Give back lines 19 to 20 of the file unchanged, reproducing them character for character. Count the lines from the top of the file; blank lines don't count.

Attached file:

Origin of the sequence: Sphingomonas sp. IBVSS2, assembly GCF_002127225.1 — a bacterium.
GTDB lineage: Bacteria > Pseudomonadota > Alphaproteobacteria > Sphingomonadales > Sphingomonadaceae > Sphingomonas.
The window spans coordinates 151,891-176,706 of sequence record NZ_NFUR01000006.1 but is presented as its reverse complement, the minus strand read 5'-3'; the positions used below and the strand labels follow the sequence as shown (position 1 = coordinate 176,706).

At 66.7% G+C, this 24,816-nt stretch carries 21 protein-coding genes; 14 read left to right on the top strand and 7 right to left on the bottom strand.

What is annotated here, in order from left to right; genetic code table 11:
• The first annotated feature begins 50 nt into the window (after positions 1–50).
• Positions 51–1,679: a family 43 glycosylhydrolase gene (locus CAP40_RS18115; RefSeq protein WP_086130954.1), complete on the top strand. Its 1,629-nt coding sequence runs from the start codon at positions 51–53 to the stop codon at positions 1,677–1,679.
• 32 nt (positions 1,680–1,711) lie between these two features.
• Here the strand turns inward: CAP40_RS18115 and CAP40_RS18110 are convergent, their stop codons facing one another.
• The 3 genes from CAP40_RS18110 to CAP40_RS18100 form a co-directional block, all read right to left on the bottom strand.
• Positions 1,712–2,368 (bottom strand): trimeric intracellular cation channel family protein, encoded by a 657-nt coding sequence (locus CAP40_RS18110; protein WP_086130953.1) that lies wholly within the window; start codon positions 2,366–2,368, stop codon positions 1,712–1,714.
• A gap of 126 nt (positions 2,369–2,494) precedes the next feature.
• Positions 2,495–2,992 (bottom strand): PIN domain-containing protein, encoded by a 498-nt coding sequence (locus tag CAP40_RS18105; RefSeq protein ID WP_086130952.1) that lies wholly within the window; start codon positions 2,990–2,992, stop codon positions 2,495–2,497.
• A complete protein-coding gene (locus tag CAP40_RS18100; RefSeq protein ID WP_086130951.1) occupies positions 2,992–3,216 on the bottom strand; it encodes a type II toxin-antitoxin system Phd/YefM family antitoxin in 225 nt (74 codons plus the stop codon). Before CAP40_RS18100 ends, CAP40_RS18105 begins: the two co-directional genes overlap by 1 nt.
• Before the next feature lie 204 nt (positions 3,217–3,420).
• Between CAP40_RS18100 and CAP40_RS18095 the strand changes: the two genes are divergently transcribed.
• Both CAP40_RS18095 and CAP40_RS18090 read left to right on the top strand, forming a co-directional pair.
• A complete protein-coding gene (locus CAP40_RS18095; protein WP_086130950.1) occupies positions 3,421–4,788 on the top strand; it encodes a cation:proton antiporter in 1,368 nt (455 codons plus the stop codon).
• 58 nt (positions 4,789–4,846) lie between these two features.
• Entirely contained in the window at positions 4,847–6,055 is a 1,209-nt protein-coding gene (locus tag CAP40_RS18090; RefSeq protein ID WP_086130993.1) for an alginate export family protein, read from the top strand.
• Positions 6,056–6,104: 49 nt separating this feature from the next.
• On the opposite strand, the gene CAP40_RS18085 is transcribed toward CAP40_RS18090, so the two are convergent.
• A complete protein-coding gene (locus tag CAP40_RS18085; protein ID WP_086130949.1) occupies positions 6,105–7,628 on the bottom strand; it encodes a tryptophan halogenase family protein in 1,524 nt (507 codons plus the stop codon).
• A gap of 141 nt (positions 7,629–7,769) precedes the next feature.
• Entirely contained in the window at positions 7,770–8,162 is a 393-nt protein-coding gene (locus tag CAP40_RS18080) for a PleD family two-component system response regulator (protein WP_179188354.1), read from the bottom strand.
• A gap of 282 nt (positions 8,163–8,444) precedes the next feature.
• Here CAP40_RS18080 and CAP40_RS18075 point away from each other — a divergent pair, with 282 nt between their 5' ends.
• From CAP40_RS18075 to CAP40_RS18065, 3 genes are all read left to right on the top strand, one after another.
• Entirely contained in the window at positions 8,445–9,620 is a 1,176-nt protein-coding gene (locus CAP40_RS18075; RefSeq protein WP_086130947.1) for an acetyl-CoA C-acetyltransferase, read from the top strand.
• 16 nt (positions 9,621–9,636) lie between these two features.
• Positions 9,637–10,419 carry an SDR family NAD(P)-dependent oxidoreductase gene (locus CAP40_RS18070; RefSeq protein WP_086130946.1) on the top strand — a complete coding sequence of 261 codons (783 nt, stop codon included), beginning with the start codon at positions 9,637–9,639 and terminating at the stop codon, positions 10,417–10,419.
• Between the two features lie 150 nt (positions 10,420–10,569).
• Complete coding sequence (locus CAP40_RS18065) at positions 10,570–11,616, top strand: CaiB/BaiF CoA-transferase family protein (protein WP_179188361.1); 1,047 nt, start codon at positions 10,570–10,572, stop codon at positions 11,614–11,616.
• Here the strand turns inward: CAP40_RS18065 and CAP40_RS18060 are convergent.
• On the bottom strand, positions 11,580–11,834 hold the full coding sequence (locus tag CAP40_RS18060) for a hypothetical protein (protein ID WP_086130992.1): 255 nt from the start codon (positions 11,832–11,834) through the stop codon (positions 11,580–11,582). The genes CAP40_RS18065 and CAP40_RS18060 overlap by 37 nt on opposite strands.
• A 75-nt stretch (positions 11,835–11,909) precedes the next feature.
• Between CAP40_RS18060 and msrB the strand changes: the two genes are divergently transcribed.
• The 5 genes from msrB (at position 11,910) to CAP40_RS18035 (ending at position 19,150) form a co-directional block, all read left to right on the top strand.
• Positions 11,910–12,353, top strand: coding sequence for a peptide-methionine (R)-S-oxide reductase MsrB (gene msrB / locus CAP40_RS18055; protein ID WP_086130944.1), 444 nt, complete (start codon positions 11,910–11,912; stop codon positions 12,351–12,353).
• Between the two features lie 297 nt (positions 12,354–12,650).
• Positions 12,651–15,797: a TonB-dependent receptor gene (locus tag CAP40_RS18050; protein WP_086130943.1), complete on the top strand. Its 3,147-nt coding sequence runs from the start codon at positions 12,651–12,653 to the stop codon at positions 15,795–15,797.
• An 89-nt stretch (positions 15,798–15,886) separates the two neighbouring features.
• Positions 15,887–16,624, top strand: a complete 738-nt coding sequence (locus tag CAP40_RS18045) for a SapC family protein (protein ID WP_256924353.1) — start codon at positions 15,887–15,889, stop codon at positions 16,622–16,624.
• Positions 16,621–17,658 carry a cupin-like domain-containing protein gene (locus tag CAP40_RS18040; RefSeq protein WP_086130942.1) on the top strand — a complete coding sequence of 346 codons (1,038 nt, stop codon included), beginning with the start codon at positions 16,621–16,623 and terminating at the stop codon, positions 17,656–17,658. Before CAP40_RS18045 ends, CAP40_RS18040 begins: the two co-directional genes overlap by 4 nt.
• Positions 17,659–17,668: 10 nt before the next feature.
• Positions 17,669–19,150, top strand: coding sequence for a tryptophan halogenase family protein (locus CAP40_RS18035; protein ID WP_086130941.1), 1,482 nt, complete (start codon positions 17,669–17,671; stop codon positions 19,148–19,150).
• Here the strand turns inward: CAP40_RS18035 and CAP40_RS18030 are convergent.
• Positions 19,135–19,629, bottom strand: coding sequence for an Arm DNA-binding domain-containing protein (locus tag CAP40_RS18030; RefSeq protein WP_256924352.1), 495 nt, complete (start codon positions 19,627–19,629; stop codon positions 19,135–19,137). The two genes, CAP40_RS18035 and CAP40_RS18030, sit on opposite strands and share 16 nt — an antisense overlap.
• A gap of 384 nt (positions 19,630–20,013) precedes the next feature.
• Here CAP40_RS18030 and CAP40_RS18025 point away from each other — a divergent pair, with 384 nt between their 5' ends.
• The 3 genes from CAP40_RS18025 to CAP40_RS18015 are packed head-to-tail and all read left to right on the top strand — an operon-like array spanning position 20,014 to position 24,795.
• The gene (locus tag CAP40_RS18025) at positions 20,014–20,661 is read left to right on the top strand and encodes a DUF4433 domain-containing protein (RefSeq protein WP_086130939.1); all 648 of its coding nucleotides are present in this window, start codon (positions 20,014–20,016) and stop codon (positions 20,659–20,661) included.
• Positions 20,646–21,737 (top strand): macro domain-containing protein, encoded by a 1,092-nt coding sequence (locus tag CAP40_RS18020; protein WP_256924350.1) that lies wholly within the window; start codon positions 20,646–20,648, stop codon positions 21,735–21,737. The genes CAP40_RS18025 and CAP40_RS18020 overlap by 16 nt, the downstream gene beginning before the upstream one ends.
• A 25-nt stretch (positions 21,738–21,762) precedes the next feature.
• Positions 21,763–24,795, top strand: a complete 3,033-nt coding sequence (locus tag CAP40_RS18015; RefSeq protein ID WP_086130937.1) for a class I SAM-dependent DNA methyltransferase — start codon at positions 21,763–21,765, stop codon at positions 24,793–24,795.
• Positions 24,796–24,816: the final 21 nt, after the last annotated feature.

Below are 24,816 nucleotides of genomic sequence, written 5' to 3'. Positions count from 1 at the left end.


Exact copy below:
• 58 nt (positions 4,789–4,846) lie between these two features.
• Entirely contained in the window at positions 4,847–6,055 is a 1,209-nt protein-coding gene (locus tag CAP40_RS18090; RefSeq protein ID WP_086130993.1) for an alginate export family protein, read from the top strand.